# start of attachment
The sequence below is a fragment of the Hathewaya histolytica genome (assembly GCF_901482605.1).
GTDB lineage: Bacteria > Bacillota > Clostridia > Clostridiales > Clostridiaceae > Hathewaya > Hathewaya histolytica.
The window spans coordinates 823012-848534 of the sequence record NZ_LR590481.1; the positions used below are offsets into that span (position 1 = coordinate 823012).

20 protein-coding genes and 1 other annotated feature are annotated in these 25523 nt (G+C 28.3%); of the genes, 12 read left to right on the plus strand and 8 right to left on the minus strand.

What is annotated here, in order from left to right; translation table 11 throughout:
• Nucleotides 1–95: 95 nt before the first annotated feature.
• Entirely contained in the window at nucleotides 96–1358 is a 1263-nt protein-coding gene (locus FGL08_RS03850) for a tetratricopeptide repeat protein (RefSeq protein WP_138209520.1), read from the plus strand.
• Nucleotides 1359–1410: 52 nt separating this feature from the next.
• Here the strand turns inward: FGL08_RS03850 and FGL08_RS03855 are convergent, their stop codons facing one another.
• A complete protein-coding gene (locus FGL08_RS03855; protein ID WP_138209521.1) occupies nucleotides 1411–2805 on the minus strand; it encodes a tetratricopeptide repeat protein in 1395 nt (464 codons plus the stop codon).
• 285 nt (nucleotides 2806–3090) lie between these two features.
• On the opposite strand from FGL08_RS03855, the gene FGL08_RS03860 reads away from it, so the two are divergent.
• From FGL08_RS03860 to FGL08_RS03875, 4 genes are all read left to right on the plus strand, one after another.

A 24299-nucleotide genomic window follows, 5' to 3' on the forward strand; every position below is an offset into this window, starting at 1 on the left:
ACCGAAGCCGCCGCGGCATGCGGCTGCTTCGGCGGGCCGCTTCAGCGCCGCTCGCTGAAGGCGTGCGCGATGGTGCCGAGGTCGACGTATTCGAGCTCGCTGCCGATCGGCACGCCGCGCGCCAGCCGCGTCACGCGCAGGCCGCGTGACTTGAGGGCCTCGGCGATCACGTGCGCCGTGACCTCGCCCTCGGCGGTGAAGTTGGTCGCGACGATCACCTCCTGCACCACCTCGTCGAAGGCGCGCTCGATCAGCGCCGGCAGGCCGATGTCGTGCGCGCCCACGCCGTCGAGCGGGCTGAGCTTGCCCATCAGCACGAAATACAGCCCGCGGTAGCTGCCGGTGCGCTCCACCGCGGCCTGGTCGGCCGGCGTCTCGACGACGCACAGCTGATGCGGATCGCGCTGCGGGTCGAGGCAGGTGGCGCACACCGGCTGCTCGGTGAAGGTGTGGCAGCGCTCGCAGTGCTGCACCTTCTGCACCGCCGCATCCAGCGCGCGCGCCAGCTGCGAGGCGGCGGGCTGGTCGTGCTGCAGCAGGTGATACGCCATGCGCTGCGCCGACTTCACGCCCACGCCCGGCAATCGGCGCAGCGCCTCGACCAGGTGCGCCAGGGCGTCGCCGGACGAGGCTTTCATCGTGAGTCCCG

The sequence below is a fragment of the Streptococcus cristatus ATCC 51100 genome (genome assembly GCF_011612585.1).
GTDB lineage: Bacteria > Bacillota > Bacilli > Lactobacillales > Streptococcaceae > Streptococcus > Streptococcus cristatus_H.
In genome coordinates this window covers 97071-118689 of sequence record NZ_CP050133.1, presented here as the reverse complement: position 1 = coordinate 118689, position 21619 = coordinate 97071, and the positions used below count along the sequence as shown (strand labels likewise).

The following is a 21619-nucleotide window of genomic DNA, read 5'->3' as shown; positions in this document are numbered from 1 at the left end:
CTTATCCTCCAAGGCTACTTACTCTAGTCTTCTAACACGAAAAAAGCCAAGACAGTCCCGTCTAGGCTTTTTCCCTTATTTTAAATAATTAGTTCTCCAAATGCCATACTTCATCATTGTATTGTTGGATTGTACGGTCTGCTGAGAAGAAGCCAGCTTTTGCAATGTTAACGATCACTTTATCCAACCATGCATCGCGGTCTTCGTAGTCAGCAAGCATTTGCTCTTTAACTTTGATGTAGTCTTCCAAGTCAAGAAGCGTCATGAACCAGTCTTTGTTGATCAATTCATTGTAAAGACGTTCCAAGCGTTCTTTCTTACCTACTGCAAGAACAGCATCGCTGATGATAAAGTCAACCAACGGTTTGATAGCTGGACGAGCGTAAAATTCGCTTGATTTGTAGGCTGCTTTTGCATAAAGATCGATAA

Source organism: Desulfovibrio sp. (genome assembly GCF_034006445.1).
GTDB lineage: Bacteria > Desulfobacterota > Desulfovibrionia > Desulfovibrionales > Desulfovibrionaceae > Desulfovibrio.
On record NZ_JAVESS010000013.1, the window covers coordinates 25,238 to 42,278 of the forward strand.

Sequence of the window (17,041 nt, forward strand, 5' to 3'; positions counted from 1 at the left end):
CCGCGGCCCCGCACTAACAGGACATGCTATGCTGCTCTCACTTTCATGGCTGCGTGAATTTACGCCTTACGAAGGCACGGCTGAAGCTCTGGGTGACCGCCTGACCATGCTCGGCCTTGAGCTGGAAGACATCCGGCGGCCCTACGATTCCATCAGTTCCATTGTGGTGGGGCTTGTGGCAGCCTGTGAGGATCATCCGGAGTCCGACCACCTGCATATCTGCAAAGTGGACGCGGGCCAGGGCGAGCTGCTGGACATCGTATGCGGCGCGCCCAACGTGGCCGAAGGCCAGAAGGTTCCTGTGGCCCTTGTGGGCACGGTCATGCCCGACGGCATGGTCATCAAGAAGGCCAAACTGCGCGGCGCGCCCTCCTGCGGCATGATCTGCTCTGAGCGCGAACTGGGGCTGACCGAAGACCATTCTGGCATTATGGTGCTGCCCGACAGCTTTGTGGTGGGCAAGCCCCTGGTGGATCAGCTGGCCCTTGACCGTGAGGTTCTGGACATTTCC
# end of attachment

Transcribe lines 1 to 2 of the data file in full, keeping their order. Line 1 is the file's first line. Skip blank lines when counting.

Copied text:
The sequence below is a fragment of the Hathewaya histolytica genome (assembly GCF_901482605.1).
GTDB lineage: Bacteria > Bacillota > Clostridia > Clostridiales > Clostridiaceae > Hathewaya > Hathewaya histolytica.